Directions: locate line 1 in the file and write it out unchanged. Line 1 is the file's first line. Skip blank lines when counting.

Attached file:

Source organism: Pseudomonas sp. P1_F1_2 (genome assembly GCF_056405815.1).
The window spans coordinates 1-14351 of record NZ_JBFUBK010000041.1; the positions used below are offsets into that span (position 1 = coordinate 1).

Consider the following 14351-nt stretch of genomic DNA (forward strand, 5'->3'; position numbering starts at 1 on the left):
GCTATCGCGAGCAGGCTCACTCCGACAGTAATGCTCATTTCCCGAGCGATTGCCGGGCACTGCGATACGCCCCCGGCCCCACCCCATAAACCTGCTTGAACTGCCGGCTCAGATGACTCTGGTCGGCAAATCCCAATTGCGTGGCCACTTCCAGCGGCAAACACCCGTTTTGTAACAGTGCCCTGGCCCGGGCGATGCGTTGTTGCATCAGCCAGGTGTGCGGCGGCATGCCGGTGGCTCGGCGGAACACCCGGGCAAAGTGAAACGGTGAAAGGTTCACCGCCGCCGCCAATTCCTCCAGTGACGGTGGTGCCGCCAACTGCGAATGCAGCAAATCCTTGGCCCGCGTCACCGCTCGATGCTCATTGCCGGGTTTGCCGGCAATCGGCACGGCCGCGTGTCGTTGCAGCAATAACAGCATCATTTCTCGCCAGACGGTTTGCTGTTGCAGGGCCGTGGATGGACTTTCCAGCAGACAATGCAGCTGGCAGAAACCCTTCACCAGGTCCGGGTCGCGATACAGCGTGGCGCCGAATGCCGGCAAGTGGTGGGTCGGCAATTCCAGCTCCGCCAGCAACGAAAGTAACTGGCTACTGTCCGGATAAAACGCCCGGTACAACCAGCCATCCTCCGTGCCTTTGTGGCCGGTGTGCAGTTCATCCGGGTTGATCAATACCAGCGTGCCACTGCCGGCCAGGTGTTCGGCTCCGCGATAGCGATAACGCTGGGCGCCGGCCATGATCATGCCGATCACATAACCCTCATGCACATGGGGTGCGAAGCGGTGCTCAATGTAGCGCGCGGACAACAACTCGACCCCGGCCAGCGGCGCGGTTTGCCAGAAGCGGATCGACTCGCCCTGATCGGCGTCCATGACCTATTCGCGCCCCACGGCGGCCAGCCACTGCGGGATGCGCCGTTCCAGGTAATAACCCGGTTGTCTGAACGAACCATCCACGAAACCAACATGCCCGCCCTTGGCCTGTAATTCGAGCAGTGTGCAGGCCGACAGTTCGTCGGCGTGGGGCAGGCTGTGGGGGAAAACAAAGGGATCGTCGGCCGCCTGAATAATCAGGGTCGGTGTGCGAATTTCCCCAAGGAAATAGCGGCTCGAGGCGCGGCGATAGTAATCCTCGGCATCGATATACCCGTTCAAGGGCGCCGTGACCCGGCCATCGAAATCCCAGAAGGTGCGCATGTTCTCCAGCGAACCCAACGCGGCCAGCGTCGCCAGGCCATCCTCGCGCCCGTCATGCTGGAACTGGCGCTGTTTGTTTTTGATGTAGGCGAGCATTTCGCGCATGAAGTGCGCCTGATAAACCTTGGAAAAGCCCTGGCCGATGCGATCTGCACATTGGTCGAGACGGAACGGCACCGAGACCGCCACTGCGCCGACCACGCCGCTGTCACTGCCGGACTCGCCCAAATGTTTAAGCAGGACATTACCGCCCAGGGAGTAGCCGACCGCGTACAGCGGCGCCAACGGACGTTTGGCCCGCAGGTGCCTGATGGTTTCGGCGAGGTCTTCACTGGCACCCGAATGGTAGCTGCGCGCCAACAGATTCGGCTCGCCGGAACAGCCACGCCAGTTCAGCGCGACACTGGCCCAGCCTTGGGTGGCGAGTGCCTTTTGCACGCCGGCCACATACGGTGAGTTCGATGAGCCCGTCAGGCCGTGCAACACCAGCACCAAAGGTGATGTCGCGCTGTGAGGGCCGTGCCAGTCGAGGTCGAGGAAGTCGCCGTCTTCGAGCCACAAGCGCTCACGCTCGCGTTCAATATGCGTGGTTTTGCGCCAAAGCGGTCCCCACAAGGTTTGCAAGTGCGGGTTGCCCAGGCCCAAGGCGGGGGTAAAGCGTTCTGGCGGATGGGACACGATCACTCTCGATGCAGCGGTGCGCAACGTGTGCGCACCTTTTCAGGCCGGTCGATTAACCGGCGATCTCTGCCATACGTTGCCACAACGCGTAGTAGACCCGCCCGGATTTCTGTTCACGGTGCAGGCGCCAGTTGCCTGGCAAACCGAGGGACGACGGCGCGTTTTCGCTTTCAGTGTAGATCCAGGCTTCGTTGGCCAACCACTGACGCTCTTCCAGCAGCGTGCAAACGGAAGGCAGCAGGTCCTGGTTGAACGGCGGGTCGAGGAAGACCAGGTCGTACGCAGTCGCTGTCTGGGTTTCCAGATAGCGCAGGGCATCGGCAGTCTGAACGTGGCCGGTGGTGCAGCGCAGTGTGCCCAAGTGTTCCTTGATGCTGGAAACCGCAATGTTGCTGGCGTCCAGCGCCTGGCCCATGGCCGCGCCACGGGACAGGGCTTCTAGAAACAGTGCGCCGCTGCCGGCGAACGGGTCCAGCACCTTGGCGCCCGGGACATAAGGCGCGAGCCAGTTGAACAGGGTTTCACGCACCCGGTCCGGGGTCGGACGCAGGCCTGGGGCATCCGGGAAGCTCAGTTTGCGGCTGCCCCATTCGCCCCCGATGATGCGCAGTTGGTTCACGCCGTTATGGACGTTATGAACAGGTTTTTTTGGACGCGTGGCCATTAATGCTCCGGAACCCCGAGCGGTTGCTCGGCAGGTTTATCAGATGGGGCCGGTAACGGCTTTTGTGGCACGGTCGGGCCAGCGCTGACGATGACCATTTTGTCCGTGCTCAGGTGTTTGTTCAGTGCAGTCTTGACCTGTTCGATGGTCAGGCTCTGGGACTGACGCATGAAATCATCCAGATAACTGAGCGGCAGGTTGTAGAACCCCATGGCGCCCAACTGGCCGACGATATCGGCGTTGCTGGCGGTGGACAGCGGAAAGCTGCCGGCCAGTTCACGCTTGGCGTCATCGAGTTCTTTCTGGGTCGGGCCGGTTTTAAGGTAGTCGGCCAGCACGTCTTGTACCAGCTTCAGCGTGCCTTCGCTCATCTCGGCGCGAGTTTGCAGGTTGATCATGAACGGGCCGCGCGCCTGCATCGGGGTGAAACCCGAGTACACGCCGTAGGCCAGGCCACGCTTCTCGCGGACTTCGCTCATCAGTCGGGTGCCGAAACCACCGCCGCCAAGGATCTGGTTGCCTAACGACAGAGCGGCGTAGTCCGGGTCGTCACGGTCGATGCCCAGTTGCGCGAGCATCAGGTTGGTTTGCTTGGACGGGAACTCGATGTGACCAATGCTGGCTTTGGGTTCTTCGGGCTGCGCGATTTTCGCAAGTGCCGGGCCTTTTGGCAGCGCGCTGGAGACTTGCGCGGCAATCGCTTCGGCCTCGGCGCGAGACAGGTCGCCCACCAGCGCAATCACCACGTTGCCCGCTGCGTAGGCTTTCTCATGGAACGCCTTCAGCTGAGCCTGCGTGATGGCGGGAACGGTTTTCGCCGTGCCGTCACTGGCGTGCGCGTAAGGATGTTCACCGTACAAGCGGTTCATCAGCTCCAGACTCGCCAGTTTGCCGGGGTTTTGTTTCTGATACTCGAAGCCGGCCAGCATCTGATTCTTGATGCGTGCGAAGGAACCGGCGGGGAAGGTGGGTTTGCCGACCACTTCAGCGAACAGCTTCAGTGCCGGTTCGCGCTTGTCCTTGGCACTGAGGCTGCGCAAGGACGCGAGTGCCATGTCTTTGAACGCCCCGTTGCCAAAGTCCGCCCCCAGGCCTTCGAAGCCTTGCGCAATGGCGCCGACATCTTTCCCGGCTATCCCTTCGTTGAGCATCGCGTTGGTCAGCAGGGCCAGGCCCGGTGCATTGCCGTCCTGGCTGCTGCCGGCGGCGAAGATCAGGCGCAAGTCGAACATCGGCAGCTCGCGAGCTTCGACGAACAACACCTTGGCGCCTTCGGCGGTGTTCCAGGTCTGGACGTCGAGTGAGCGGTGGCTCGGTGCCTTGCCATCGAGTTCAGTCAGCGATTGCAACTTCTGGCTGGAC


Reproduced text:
Source organism: Pseudomonas sp. P1_F1_2 (genome assembly GCF_056405815.1).